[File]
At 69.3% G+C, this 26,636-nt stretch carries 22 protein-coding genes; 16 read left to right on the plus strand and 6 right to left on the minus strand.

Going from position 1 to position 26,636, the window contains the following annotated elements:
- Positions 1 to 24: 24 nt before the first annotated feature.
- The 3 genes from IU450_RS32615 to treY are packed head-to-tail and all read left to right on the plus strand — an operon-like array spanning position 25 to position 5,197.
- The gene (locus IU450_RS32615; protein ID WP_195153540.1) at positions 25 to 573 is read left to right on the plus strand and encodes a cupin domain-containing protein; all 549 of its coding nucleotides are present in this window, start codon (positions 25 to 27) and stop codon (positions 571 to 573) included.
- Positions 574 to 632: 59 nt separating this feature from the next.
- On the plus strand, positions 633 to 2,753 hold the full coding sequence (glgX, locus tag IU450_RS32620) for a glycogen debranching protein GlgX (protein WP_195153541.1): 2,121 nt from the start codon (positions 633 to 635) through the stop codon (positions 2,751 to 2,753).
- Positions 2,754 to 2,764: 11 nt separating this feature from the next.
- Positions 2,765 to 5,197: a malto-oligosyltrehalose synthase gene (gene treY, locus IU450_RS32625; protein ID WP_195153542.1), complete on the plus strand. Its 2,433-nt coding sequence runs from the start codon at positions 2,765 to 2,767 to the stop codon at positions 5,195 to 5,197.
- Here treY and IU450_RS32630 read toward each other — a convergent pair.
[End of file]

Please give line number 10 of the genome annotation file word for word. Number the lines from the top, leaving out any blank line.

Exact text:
- Here treY and IU450_RS32630 read toward each other — a convergent pair.